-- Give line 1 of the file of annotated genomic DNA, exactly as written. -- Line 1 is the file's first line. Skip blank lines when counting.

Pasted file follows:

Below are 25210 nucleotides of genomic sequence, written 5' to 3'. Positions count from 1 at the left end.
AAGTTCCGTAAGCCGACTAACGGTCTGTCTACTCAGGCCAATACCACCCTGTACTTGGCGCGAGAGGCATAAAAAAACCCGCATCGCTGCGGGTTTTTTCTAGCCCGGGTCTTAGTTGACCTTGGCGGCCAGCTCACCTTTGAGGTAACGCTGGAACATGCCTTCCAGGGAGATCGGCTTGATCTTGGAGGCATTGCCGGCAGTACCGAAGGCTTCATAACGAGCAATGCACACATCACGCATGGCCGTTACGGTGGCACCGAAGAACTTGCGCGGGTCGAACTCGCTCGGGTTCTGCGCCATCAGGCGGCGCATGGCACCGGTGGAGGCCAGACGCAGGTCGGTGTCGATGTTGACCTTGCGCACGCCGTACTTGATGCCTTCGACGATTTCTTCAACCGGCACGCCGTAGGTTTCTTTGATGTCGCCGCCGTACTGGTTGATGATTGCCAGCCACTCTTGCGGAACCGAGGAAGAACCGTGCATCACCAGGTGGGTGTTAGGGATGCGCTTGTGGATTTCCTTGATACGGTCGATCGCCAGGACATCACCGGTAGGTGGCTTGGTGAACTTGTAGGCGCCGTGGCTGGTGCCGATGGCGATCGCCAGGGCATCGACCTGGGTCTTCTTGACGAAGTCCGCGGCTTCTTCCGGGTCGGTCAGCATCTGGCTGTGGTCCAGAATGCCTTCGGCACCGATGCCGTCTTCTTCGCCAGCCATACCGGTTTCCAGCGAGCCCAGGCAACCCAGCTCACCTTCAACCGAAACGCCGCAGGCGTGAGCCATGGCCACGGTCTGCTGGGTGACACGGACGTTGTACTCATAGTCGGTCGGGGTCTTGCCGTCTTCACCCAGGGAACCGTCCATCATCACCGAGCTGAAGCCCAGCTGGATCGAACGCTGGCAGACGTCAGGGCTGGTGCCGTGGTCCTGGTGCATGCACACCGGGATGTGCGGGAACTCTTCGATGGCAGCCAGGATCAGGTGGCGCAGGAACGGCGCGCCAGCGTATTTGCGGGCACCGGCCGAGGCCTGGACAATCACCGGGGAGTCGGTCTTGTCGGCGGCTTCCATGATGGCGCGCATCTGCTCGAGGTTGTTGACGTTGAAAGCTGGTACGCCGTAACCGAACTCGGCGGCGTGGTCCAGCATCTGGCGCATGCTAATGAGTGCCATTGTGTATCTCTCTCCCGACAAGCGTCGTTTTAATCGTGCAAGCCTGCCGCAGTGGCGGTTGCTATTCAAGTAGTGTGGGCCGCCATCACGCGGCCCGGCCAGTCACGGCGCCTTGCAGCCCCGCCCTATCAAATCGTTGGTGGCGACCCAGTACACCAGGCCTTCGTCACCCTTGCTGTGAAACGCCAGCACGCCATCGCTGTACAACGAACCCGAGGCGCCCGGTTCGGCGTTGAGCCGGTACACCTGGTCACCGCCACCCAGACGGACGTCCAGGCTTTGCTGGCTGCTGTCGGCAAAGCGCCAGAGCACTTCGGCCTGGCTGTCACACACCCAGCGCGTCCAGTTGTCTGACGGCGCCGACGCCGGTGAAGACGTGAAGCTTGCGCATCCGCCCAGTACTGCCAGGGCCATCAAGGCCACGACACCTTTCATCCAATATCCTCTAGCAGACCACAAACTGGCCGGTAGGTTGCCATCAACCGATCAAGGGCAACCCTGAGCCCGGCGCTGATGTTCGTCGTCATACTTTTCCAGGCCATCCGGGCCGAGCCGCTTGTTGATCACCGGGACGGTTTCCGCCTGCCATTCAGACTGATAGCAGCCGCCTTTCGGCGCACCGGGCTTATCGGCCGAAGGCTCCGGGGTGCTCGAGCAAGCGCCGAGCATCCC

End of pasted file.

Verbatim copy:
Below are 25210 nucleotides of genomic sequence, written 5' to 3'. Positions count from 1 at the left end.